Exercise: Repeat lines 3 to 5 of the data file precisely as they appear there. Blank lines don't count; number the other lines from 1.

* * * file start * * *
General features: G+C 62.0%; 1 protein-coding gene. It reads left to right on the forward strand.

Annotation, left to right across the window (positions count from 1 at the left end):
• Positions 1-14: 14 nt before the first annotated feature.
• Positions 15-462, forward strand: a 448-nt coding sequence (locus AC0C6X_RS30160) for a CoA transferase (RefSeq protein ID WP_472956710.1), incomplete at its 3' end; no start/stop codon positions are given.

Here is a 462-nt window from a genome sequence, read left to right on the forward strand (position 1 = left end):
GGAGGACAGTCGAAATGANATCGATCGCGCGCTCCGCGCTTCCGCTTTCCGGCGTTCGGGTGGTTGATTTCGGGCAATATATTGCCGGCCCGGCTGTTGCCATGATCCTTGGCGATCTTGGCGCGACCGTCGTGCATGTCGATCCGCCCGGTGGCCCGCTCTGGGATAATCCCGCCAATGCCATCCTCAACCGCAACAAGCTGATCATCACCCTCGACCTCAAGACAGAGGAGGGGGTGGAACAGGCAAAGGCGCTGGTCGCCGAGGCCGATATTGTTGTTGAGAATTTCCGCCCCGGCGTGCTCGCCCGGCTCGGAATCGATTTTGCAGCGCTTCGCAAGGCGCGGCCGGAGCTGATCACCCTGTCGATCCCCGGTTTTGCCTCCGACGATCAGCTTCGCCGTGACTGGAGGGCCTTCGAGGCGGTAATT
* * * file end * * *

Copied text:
• Positions 1-14: 14 nt before the first annotated feature.
• Positions 15-462, forward strand: a 448-nt coding sequence (locus AC0C6X_RS30160) for a CoA transferase (RefSeq protein ID WP_472956710.1), incomplete at its 3' end; no start/stop codon positions are given.

Here is a 462-nt window from a genome sequence, read left to right on the forward strand (position 1 = left end):